“Not a drunkard”—sad to say, many Christian leaders buckle under stress and turn to alcohol or other addictive substances or behaviors rather than finding their strength in the Lord. While a person is under the power of an addiction, that person cannot lead others. Following recovery, including repentance and confession, I believe such a person can return to leadership in the Church.

“Not violent, but gentle; not quarrelsome”—how many prominent leaders in the Church do these words disqualify? When a person is causing fights and schisms in the Church, either by beginning such fights or by entering them as a participant rather than working as a peacemaker, that person should not be entrusted with a position of leadership. In this case, also, recovery, including repentance and confession, can be considered grounds for returning to leadership.

“Not a lover of money”—anyone who considers wealth to be proof of genuine faith and Christian living is unworthy of leadership in the Church. Anyone who teaches others to believe the same is unworthy of leadership in the Church. Some Christians are obsessed with money and worldly property. They have turned their backs upon God and upon treasures in heaven to claim as much wealth as they can seize on earth. Worse, they are using God’s name to gather such wealth. If they persist in this error, they face serious judgment on the Last Day. Meanwhile, those who will not be corrected should be ignored.

Many famous and prominent leaders in the contemporary Church fail to show these qualities. They are not fit to lead God’s people. So long as they persist in their errors, they should be regarded as ravenous wolves. Every Christian is advised to flee from such wolves and to seek protection from Jesus Christ, the Good Shepherd. J.

May Day and Christian freedom

The first day of May is roughly half-way between the spring equinox and the summer solstice. For more than two thousand years, this date has been marked by celebrations in Europe and in North America. Romans marked Floralia, Celts observed Beltane, and Germans commemorated Walpurgis on or near this date. While many neopagans try to restore these ancient celebrations, some Christian groups make the day an occasion to remember Mary the mother of Jesus and/or Joseph her husband. Meanwhile labor groups, socialists, and communists all mark the first of May as International Workers’ Day.

For some people in North America, the expression “May Day” is associated with a call for help, since the same syllables spoken in French mean, “Help me.” In one May Day tradition, children or families leave baskets of flowers or sweet treats by the front doors of their neighbors or their friends. Another involves dancing around a pole while winding colorful streamers around that pole to celebrate the springtime. About the only May Day celebration I observe is to set the alarm to awaken me with a song for May Day, “The Merry Month of May,” from the musical Camelot.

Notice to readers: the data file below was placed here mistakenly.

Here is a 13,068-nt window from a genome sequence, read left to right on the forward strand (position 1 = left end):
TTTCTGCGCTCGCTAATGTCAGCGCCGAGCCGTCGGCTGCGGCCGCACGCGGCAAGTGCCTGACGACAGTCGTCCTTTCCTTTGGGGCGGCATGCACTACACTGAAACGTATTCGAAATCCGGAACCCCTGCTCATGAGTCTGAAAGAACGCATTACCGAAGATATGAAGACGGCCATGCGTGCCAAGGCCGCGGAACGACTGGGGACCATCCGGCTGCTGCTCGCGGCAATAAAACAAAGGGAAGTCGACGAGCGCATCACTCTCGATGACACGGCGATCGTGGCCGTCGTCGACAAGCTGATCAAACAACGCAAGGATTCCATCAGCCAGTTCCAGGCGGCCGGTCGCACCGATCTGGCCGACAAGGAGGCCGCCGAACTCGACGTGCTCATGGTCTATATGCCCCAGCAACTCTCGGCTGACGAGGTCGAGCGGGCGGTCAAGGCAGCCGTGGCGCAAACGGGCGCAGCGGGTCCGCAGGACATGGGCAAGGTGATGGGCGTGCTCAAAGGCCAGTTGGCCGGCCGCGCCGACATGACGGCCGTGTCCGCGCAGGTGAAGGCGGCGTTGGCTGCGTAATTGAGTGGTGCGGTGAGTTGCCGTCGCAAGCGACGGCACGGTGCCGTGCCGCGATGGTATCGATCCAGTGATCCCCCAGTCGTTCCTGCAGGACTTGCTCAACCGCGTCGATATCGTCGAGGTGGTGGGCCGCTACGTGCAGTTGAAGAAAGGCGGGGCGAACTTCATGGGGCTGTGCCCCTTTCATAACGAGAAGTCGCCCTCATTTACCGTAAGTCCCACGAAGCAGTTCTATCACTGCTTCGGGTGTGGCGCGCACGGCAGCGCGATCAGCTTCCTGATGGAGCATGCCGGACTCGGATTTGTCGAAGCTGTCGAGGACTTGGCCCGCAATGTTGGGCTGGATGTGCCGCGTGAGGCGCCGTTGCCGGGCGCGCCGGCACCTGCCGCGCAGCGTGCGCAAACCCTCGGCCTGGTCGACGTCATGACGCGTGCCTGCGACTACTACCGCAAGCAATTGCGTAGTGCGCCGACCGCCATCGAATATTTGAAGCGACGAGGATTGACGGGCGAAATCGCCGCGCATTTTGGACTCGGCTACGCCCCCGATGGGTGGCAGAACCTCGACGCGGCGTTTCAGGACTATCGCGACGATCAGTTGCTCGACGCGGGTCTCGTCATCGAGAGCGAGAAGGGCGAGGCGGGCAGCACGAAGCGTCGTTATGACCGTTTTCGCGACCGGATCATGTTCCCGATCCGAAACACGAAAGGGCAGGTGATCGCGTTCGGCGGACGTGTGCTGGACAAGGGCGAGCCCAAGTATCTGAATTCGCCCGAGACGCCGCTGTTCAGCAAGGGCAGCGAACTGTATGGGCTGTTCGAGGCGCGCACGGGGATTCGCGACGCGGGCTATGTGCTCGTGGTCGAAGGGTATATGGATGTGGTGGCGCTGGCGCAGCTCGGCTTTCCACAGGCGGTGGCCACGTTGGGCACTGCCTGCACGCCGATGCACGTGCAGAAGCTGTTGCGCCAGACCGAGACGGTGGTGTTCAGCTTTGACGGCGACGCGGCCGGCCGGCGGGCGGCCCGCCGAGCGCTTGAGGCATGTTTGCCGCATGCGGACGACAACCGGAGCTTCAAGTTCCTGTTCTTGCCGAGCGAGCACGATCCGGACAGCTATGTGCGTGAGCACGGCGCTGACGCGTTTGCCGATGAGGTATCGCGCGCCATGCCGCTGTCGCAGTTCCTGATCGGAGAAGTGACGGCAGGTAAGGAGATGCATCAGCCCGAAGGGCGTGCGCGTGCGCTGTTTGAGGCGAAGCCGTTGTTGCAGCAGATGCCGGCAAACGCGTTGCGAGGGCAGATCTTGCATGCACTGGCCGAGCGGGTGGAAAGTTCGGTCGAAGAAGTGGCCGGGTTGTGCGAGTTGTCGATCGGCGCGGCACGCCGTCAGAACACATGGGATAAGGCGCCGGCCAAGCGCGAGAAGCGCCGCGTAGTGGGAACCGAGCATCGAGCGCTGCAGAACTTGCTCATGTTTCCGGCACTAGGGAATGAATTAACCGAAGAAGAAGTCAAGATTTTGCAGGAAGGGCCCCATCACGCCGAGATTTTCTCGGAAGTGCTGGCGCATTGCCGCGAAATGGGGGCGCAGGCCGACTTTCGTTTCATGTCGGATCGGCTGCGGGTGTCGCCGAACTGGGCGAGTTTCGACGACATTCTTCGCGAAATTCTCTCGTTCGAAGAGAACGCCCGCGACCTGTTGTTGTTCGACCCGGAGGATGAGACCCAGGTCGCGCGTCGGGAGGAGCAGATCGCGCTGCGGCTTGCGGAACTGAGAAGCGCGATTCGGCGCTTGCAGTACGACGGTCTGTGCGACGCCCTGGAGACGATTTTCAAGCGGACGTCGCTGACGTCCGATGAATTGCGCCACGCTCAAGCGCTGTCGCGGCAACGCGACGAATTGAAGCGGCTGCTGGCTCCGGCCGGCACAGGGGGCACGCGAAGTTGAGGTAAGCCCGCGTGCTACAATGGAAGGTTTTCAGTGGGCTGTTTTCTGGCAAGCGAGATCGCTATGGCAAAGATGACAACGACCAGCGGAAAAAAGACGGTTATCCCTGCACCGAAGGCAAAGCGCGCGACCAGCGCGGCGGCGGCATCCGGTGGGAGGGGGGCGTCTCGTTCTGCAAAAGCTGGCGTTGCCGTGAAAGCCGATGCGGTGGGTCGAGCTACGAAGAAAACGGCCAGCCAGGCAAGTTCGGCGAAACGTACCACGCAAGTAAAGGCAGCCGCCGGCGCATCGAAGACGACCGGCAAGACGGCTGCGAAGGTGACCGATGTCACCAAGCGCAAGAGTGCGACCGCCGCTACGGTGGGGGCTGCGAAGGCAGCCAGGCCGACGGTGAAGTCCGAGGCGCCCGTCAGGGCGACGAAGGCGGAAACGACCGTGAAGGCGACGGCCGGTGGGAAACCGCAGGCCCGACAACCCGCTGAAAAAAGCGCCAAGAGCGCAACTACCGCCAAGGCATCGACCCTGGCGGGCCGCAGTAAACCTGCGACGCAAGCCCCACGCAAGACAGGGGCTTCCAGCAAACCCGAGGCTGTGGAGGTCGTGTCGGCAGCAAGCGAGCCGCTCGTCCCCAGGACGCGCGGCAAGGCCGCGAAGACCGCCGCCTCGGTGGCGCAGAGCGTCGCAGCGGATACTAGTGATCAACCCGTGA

A few Christians are opposed to any event or ceremony remembering a date once used to honor pagan gods. Drawing inspiration from God’s prohibition of mixing Canaanite religious practices with the worship of the true God, such Christians oppose even Christmas trees and Easter eggs. They fear that such worldly traditions dilute the meaning of Christian beliefs. They note that most of the earliest Christian communities established in North America ignored–and in some cases banned–the celebration of Christmas. In particular, the maypole appears to resemble the Asherah pole of the Canaanites. God’s prophets severely criticized those Israelites who took part in the custom of the Asherah pole.

Clearly, any effort to honor any god other than the true God is idolatry. Christians should oppose efforts to revive ancient religions, be they Greek and Roman, Celtic and Germanic, Egyptian, Babylonian, or Canaanite. Does this mean, though, that any practice even remotely associated with false religion must be banned among Christians? Does God’s Old Testament position against the Canaanites mean that Christians today should be like the Taliban and ISIS, destroying historic treasures and works of art because they were created to honor false gods?

Paul told the Colossians, “let no one pass judgment on you in questions of food and drink, or with regard to a festival or a new moon or a Sabbath” (Colossians 2:16). Although the immediate context of those words applies more to Jewish holidays such as the Passover, I am convinced that Paul would say the same thing about Christmas trees, Easter eggs, carved pumpkins, and even maypoles. Paul proclaimed Christian freedom. He counseled that such freedom be practiced with restraint, that love for one another should prevail over doing what one is free to do. But Jesus can be honored with traditions that once had pagan meanings. Nothing in creation is so tainted by false religion that it cannot be reinterpreted to proclaim the true message of the Living God.

For Paul, the test case involved meat sold in city markets. That meat generally had first been offered on an altar to a pagan God. Paul did not forbid Christians to buy and eat such meat. He told the Romans and the Corinthians that each believer should follow his or her conscience. Those who feared that buying and eating such meat honored a false god should not buy and eat it. Those who saw that meat is meat and it did not matter where it had been were free to buy and eat. Paul added, though, that those who were untroubled by the past history of the meat should not eat it in the presence of those who were troubled. Out of love for fellow Christians, one should abstain from eating meat when those Christians are around. In their absence, freedom to eat meat was not restricted.